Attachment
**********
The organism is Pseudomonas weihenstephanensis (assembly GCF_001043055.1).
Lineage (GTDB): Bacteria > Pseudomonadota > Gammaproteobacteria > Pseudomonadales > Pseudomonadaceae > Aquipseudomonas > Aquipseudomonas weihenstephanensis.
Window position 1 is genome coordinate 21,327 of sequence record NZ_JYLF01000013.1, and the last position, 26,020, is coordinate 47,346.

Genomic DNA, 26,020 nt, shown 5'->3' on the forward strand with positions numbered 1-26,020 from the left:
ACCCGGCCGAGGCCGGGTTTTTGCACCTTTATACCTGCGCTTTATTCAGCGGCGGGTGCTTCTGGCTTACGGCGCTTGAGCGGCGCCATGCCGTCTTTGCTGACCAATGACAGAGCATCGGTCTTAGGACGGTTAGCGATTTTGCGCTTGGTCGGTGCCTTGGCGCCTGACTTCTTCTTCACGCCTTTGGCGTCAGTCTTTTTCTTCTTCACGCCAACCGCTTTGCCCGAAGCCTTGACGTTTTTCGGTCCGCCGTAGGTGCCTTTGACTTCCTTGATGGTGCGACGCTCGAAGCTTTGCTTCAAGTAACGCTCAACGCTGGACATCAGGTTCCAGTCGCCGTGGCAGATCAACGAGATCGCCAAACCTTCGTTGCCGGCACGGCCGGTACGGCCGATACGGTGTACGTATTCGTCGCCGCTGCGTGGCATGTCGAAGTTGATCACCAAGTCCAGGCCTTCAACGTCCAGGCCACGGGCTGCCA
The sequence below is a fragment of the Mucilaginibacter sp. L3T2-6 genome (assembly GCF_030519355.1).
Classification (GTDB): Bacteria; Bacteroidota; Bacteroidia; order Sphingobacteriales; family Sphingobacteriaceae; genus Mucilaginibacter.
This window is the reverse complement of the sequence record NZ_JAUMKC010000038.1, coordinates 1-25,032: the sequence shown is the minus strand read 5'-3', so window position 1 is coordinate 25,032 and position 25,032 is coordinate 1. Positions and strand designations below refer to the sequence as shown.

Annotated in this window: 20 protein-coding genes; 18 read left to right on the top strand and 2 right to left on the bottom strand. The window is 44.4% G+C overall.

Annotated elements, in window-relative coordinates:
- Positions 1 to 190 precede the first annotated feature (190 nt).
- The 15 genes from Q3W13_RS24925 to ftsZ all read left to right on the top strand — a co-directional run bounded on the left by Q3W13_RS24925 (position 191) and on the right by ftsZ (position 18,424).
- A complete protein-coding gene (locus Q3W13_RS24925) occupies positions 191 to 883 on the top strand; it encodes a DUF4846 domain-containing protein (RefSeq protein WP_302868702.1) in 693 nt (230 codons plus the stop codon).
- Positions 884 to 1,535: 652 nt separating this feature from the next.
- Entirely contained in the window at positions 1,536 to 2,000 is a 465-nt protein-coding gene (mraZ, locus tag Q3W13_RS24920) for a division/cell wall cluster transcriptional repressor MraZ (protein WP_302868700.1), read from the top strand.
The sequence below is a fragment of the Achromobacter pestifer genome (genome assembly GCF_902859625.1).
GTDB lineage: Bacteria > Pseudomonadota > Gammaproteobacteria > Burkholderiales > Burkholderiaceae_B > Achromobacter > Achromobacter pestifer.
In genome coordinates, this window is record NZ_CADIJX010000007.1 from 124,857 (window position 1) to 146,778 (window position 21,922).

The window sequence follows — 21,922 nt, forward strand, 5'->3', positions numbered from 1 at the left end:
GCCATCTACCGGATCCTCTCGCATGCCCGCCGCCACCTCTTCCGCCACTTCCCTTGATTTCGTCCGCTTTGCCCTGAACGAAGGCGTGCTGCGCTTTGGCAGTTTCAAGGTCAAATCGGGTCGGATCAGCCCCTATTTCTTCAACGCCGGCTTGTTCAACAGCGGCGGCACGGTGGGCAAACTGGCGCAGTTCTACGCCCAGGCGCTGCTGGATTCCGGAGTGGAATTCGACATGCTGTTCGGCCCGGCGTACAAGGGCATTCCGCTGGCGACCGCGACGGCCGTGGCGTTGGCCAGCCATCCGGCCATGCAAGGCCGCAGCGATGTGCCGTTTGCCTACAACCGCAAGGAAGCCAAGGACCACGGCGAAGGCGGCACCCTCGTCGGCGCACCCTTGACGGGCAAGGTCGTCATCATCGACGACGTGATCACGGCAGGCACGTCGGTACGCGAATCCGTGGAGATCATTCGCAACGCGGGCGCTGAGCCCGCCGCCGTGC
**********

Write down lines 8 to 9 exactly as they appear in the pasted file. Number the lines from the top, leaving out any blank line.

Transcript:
This window is the reverse complement of the sequence record NZ_JAUMKC010000038.1, coordinates 1-25,032: the sequence shown is the minus strand read 5'-3', so window position 1 is coordinate 25,032 and position 25,032 is coordinate 1. Positions and strand designations below refer to the sequence as shown.

Annotated in this window: 20 protein-coding genes; 18 read left to right on the top strand and 2 right to left on the bottom strand. The window is 44.4% G+C overall.